We made it to the hotel safe close to 11pm.  We were exhausted, hungry, but extremely excited for the next day.


The Kempinski Hotel Ishtar is a little piece of paradise.  I walked around the hotel first thing in the morning and counted at least five pools.  During breakfast my husband and I debated on which pool to go to first and how to divide our limited time across all five pools plus the Dead Sea itself.  By the time we were done with breakfast (stuffed and content, if I may add), we decided to de-prioritize the pools and focus on the headliner of the day: the Dead Sea.

Kempinski Hotel Ishtar has a private beach with direct access to the Dead Sea.  Based on our research, the instructions to enjoy the Dead Sea are pretty straightforward:

  • Do not dive.  
  • Protect eyes and mouth from water.
  • Try to swim on your back.

But when we got to the Kempinski beach front, the instructions are far more interesting:

  1. Take a dip in the Dead Sea for 20 minutes.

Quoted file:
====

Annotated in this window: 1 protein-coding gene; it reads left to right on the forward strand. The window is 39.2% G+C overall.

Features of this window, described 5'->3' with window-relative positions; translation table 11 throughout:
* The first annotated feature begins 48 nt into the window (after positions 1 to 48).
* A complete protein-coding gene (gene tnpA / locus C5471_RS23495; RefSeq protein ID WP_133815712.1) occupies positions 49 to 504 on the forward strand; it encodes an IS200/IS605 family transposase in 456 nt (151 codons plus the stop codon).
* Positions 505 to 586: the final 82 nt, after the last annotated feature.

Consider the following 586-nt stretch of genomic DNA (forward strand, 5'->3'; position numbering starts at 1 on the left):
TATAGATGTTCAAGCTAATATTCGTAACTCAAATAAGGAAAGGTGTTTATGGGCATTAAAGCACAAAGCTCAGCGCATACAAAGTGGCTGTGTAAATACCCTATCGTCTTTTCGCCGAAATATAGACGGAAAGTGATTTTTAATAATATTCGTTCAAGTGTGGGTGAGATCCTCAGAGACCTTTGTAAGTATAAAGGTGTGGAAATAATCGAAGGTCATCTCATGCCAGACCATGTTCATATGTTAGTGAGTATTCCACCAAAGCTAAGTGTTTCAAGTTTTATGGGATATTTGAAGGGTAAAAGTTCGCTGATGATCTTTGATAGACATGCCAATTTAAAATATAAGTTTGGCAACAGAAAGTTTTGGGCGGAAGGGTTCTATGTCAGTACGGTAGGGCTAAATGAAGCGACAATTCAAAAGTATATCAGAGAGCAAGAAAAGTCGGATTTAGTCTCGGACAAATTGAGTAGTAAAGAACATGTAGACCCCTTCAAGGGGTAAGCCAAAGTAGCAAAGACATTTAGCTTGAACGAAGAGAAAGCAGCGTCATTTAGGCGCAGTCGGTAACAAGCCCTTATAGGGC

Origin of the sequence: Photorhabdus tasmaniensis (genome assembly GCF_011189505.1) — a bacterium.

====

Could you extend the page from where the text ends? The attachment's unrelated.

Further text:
2. Apply mud directly on your skin.
  3. Let the mud dry for 30 minutes or until it hardens.
  4. Go back to the sea to wash off the mud completely.

It was no contest—we’re going for the mudpack route!

Kempinski Hotel Ishtar's private beach access

Kempinski Hotel Ishtar’s private beach access

Salt-covered rocks by the shore

Salt-covered rocks by the shore


Nothing would have prepared me for the experience of ‘swimming’ in the Dead Sea.  I struggle as I write this now trying to find the right words to describe how incredible it is.  Anyone who looks up the Dead See online will find the usual results: Lowest point on Earth.  Really salty.  You’ll float.  And repeat.  Then there’s the ubiquitous photo of people reading a book while floating.

Nothing I’ve read came close to close to suggesting how amazing the experience is.

But allow me to try.